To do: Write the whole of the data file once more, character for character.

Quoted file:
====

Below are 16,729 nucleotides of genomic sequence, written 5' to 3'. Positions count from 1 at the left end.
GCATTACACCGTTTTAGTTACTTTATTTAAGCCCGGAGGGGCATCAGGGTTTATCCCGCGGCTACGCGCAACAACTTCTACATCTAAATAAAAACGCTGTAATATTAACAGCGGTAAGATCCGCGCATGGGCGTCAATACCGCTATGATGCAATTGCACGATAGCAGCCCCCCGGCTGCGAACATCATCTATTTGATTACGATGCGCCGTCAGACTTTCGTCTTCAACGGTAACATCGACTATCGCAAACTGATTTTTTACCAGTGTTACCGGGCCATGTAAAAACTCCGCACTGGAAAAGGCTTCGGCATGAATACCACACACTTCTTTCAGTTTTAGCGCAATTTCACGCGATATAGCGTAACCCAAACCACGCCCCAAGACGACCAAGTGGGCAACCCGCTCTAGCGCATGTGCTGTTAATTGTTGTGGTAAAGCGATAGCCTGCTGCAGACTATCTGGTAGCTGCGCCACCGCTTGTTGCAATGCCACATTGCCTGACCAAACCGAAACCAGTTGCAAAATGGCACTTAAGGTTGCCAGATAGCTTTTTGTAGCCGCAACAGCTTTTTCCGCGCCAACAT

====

Below are 16,729 nucleotides of genomic sequence, written 5' to 3'. Positions count from 1 at the left end.
GCATTACACCGTTTTAGTTACTTTATTTAAGCCCGGAGGGGCATCAGGGTTTATCCCGCGGCTACGCGCAACAACTTCTACATCTAAATAAAAACGCTGTAATATTAACAGCGGTAAGATCCGCGCATGGGCGTCAATACCGCTATGATGCAATTGCACGATAGCAGCCCCCCGGCTGCGAACATCATCTATTTGATTACGATGCGCCGTCAGACTTTCGTCTTCAACGGTAACATCGACTATCGCAAACTGATTTTTTACCAGTGTTACCGGGCCATGTAAAAACTCCGCACTGGAAAAGGCTTCGGCATGAATACCACACACTTCTTTCAGTTTTAGCGCAATTTCACGCGATATAGCGTAACCCAAACCACGCCCCAAGACGACCAAGTGGGCAACCCGCTCTAGCGCATGTGCTGTTAATTGTTGTGGTAAAGCGATAGCCTGCTGCAGACTATCTGGTAGCTGCGCCACCGCTTGTTGCAATGCCACATTGCCTGACCAAACCGAAACCAGTTGCAAAATGGCACTTAAGGTTGCCAGATAGCTTTTTGTAGCCGCAACAGCTTTTTCCGCGCCAACAT